I have never been a fan of horror movies. Some aficionados say that they hit their zenith in my formative years in the 1950’s but I generally avoided them. The real fans often say the best movies were the “Zombie films” and I must say the 1943 classic “I Walked with a Zombie” was memorable and scary. A zombie was a dead creature that was somehow reanimated via voodoo or other intervention.
Over the last 20 years, the term zombie has been used in much business writing. It first surfaced talking about Japanese banks that were overextended. Currently, in the US, it has found some popularity as our financial crisis refuses to go away. Financial writer John Lancaster describes a zombie as “a bank which is dead—insolvent—but has a horrible sort of pseudo-life because it is being allowed to keep trading by an overindulgent government.” As we hear stories of banks not contacting some people a year or more behind on their mortgages we know that there are zombie banks among us. Somebody is clearing hiding something under that scenario.
But what about our industry? Are there zombies in evidence in communications? I would say yes but in a slightly different way. There is no benevolent federal government propping them up to save face or avert a panic, but if you look closely, you can see the lumbering zombies.
A few weeks ago, I traveled north and checked out several small town city newspapers that were dailies. In the past, I never had huge admiration for their editorial product but they did work hard to cover the nation superficially and give solid local coverage. Today, they are mere shells. The national and state news was 100% wire service copy and the local news was scant. The editorial page was vapid and had syndicated columnists to fill in the blank space. One of the papers was only 16 pages. It was sad as it has been around for 140 years but the paper is really a zombie.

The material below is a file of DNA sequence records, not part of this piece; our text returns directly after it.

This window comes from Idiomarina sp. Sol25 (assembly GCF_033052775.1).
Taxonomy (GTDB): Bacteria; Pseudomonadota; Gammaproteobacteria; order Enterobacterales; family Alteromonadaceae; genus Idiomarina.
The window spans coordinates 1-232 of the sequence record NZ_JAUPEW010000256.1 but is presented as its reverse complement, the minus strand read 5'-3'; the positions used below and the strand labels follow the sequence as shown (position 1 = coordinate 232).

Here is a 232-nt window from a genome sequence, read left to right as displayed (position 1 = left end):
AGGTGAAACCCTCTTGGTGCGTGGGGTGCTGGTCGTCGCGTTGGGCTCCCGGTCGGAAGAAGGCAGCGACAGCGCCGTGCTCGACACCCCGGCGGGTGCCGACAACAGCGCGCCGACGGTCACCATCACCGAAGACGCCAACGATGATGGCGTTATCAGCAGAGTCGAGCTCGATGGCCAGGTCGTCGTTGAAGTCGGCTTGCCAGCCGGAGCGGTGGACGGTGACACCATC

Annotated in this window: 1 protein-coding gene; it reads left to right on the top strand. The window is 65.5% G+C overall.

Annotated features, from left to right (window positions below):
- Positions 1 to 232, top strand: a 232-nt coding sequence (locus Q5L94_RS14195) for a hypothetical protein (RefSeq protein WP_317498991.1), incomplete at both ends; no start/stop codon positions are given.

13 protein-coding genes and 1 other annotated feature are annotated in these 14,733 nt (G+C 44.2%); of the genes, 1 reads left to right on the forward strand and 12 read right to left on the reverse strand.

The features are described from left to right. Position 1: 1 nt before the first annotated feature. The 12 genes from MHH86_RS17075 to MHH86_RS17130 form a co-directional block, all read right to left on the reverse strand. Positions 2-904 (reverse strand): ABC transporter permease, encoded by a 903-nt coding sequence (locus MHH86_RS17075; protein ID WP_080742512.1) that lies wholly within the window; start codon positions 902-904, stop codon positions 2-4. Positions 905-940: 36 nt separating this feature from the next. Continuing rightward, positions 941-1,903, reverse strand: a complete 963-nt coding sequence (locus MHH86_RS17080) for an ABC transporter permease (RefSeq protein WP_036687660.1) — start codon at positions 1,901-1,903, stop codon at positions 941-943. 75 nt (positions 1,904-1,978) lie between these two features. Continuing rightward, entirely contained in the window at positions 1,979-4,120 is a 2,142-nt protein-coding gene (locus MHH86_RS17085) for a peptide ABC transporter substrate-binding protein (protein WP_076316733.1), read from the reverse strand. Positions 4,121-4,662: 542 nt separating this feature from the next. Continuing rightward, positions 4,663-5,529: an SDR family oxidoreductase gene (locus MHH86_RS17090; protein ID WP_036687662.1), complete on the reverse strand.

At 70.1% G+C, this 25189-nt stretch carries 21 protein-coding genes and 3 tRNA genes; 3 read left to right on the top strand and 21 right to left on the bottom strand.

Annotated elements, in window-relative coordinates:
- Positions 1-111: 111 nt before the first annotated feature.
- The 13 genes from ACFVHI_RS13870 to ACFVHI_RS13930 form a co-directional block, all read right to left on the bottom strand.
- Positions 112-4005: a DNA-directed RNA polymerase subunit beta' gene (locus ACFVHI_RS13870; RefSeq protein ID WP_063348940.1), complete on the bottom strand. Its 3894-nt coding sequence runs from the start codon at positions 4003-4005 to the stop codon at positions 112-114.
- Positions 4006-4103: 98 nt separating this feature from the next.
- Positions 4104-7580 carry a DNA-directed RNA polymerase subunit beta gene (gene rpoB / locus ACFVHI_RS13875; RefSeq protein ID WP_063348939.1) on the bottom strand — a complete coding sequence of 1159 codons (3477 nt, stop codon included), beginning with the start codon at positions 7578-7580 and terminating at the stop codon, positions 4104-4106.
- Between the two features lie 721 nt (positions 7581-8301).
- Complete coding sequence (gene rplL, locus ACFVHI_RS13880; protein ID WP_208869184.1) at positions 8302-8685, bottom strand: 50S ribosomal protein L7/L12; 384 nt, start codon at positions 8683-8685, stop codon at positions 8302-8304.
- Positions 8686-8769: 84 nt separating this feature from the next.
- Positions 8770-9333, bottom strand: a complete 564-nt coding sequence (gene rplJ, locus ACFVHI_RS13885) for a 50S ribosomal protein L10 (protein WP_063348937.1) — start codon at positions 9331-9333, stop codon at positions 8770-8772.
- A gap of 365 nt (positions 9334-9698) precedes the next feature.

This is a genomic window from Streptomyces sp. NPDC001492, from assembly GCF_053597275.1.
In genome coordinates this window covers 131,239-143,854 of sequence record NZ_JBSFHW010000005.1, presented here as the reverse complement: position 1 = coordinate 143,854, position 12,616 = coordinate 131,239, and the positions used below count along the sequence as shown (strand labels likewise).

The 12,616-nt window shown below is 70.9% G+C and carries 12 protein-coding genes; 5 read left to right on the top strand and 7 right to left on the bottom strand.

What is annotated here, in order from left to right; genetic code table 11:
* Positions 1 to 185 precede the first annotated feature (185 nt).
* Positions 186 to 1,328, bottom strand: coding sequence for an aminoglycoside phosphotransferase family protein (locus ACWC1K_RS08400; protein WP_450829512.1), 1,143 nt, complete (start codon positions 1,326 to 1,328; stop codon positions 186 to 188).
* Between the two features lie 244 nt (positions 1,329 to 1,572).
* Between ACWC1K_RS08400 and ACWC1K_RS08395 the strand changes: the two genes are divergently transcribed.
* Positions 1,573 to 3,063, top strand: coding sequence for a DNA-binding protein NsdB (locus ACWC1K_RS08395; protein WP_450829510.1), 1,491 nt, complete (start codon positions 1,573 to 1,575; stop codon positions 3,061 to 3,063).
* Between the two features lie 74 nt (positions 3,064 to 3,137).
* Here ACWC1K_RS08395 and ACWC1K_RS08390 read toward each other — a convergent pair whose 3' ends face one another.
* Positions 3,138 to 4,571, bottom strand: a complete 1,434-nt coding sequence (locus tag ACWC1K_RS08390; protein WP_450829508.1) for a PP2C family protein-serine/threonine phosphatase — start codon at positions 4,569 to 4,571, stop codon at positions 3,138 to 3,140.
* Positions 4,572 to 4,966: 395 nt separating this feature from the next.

There have been zombie radio stations for years and now, with syndicated music, many have but a handful of employees. But the agency world is where there are many zombies in evidence. There are organizations that bill themselves as full service advertising agencies. They have 4-7 full time employees. Creative, conventional media, digital activity and marketing research are all outsourced but in many cases they do not tell their clients. They are in essence consulting firms. There is nothing wrong with being a consultant but when you speak to some of them they all say they will soon claw their way back to full agency status.
Strange charades are played. For new business pitches, the different disciplines are represented by freelancers and comical things often happen when “team” members stumble over each others names or who does what. They also cannot guide their new business prospects to the men’s room! In some cases, the handful of actual agency staffers present all the work, the strategies and the media and the freelancers are never seen.
Please do not misunderstand. There is nothing wrong with consulting firms. Some provide marvelous service and the motley crew of seasoned pros who make up their small roster of players could never work for a conventional agency again. But, many do not sell themselves as such. They would prefer to be zombie agencies rather than tell prospects what they really are. Some candor would help. Yes, they would lose out on some pitches for new business. But, if they told the truth, they could spin their appeal by saying that their small team of battle scarred veterans could pick the best players from each discipline that fit a prospect’s specific needs. Sadly, it rarely happens.
Finally, may I give a nod of admiration to some very small firms that do excellent work for their client base? When a project gets too big or the needs are too specialized they do not hesitate to go outside their walls for help but tell the clients what they are up to from day one. And, I know of two cases where companies with fewer than 10 people still do amazing work across all disciplines. Their real appeal is strong hands on service from agency principals and, no matter their age, they still are eager to learn and respond to change.
So, be careful when screening new agencies. They could be small packages of marvelous dynamite or they could be the zombies among us.
If you would like to contact Don Cole directly, you may reach him at firstname.lastname@example.org